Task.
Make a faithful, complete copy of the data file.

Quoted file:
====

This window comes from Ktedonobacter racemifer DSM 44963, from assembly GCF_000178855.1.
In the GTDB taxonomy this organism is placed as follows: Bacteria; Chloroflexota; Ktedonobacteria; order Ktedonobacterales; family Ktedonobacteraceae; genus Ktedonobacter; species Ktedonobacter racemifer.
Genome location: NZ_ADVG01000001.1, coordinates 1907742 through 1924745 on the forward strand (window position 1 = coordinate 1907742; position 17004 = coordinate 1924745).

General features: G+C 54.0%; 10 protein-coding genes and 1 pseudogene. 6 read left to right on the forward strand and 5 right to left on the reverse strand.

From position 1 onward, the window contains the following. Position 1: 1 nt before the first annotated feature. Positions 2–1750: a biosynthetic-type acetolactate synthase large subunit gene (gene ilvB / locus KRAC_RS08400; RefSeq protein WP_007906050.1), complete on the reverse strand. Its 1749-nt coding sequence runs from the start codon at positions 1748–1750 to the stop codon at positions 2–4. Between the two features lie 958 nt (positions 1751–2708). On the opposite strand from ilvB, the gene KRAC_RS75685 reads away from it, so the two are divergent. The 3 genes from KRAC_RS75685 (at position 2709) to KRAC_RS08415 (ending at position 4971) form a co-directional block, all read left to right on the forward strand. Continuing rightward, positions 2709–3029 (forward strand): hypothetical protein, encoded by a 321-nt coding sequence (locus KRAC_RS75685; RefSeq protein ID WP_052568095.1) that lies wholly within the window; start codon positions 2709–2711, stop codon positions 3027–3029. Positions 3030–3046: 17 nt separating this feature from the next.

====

This window comes from Ktedonobacter racemifer DSM 44963, from assembly GCF_000178855.1.
In the GTDB taxonomy this organism is placed as follows: Bacteria; Chloroflexota; Ktedonobacteria; order Ktedonobacterales; family Ktedonobacteraceae; genus Ktedonobacter; species Ktedonobacter racemifer.
Genome location: NZ_ADVG01000001.1, coordinates 1907742 through 1924745 on the forward strand (window position 1 = coordinate 1907742; position 17004 = coordinate 1924745).

General features: G+C 54.0%; 10 protein-coding genes and 1 pseudogene. 6 read left to right on the forward strand and 5 right to left on the reverse strand.

From position 1 onward, the window contains the following. Position 1: 1 nt before the first annotated feature. Positions 2–1750: a biosynthetic-type acetolactate synthase large subunit gene (gene ilvB / locus KRAC_RS08400; RefSeq protein WP_007906050.1), complete on the reverse strand. Its 1749-nt coding sequence runs from the start codon at positions 1748–1750 to the stop codon at positions 2–4. Between the two features lie 958 nt (positions 1751–2708). On the opposite strand from ilvB, the gene KRAC_RS75685 reads away from it, so the two are divergent. The 3 genes from KRAC_RS75685 (at position 2709) to KRAC_RS08415 (ending at position 4971) form a co-directional block, all read left to right on the forward strand. Continuing rightward, positions 2709–3029 (forward strand): hypothetical protein, encoded by a 321-nt coding sequence (locus KRAC_RS75685; RefSeq protein ID WP_052568095.1) that lies wholly within the window; start codon positions 2709–2711, stop codon positions 3027–3029. Positions 3030–3046: 17 nt separating this feature from the next.